Just checking in with this rather touristy but still fun photo in Amsterdam. Made it here a few nights ago and am glad to confirm I have already taken care of what’s most pressing on everyone’s mind- yes, I got a Museumkaart which allows free admission to virtually every museum in the Netherlands! And have already almost made it all back in just a weekend of museum visiting…
For the minority with more mundane concerns, the Great Amsterdam Apartment Search continues but will hopefully be resolved soon. More later when things are more settled!
One of my favorite words in the world is a Hungarian one, világgá. It comes from the root word vilag, or world, which is the source of all sorts of fascinating words if you add suffixes to it- add an “-os” for “have something” turns it into világos which means light or illuminating, and while világegyetem is a mouthful that means “the world’s university” literally it actually means the universe. Hungarian has a bit of poetry to it that most people never stop to think about even when they speak it every day.
But anyway, világgá translates literally as “of the world” really means something that doesn’t have an English equivalent but translates something like “to go off into the world and seek your fortune.” The heroes and heroines of Hungarian fairy tales go világgá all the time- of all fairy tales really but most languages don’t have a word for it- so it’s really not surprising that I daydreamed a lot about adventures as a kid and then decided to go világgá on my own a few times already.
Tomorrow I’m about to go világgá again to find a new home in Amsterdam, by way of a week in Hungary in case anyone’s wondering why I’m parsing Hungarian tonight. (It’s a habit that finds magic in the strangest of places. Did you know that “sibling” in Hungarian is testvér, which literally means “body blood” and hence what you share with your brother and sister? Or that the only difference between “lion,” oroszlán, and “Russian girl” is the latter has a -y on the end of it?) I’ve done this before- I did a semester abroad in New Zealand, and I’ve flown to an exotic continent with no plans to return twice now- but the longest of those was six months abroad. This time I’ll be abroad for at least four years, and while I’m sure I’ll be back there’s no way around how they’ll be visits.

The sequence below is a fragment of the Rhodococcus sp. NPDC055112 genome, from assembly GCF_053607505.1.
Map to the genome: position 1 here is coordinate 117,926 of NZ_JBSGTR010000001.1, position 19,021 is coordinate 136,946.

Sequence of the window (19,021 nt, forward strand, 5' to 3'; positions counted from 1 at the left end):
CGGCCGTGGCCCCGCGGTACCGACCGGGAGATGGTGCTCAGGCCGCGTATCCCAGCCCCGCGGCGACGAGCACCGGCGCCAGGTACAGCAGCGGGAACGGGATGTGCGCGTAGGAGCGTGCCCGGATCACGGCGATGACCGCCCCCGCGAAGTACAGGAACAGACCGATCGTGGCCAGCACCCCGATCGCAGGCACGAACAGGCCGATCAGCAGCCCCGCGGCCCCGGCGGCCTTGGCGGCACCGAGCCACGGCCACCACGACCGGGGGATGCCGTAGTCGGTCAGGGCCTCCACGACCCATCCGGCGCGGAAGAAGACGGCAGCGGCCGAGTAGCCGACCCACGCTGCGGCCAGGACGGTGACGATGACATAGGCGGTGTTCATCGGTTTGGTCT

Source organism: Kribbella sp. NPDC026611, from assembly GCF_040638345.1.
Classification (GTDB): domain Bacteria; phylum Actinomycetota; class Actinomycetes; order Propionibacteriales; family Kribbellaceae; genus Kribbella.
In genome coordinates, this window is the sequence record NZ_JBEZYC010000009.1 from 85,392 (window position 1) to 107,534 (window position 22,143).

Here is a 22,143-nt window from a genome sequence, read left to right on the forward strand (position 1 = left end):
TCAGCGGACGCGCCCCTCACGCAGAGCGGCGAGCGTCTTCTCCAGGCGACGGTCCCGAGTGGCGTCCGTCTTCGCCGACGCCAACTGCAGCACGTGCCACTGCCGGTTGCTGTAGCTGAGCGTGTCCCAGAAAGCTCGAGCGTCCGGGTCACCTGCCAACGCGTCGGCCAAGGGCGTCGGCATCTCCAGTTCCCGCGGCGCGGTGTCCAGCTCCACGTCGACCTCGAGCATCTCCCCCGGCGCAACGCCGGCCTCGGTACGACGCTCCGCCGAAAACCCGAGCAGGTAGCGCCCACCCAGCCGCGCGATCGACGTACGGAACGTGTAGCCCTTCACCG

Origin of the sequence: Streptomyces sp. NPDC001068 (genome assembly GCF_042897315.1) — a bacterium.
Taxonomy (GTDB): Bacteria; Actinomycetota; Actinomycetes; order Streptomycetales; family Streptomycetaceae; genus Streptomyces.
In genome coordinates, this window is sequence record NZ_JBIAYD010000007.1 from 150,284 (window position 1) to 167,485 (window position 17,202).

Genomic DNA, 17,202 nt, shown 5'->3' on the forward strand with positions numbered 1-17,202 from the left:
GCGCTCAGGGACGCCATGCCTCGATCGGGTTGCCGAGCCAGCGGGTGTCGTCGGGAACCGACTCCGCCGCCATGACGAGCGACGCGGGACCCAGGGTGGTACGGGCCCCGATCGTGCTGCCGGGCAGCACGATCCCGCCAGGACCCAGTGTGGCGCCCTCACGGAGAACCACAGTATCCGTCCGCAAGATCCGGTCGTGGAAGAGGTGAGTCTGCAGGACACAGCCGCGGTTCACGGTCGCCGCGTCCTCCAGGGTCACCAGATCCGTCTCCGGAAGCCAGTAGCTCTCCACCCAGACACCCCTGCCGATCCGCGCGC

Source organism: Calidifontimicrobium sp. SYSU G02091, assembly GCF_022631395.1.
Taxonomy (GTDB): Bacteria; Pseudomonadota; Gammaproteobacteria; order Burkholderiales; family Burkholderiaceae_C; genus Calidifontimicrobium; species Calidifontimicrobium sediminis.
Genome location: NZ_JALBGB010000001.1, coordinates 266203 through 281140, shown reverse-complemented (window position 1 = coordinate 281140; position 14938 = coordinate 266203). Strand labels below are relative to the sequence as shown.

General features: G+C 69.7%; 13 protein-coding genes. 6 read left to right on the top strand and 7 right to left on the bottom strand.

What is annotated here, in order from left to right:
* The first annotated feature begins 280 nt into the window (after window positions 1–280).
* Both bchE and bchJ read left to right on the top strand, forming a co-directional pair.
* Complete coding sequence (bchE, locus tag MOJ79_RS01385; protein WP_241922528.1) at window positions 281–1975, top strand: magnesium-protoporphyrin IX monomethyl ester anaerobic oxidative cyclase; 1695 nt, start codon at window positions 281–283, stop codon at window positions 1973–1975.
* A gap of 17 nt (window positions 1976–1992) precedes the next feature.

For me, going abroad is the right thing to do- I am ready to spend years in a new place to get to know it really well, and my work there gets me as excited as I was about astronomy when I first read a book about it on the school bus 12 years ago. It is a new adventure that I am ready and excited to experience, even though I know all adventures have bumps along the way the storytellers like to gloss over in the telling.
So time to go világgá. I’ll catch you guys on the flip side.
I returned to the United States from my Quebec romp to the great state of Vermont after leaving Canada and answering questions from a border guard who was genuinely curious as to what on Earth I do to have so many different passport stamps (a first, actually). I needed to stop for gas because it’s significantly cheaper on the American side, and this innocuous reason led me to Derby Line, Vermont, a small community of ~700 souls that I’d read about before but was tickled pink to actually see in person.
Because you see, Derby Line, VT is actually contiguous with another town called Stanstead, QC, which is a rather fancy way of saying the border between the USA and Canada runs smack dab through the center of town. People who live in the community often have their houses in the USA but enter Canada when they back their car out of the driveway, town meetings are sometimes held in a foreign country, and even the sewage makes a cross-border journey for treatment. I’ve always thought it must be neat to live there, partly as a symbol of how borders are just lines and we’re all people but mainly because I think it would be cool to travel between two countries whenever I wanted a snack from the kitchen.
Of course such a beautiful system that had worked for hundreds of years was sure to be tampered with by idiots who don’t know a good thing when they see one- namely the United States government- and after 9/11 US Customs and Border Protection decided to tell a town of less than a thousand souls that their undocumented border crossings were a threat to homeland security. There was talk and outrage because the Powers That Be were interested in shutting down some of the roads to traffic, and this was of particular concern to the community because the library/opera house was built directly on top of the border. By a dual nationality couple intent on fostering cross-border ties.
Anyway, after such a quirky little story I had to take a look around, right? Continue reading
The problem with visiting a waterfall and then deciding to write about it is, really, there isn’t that much to say about them that no one finds that interesting. I mean I enjoy visiting them and becoming captivated by rushing water, but I really can’t think of a good way to describe the interest so an audience is similarly captivated. Just one of those things.
That said, if you find yourself in Quebec City and enjoy waterfalls without me having to explain why they’re so cool, it’s worth driving the 15 minutes or so out of town to see Montmorency Falls. It’s actually taller than Niagara Falls by 30m (~100 feet), so certainly nice for those of us who get rather mesmerized by falling water and all that. Continue reading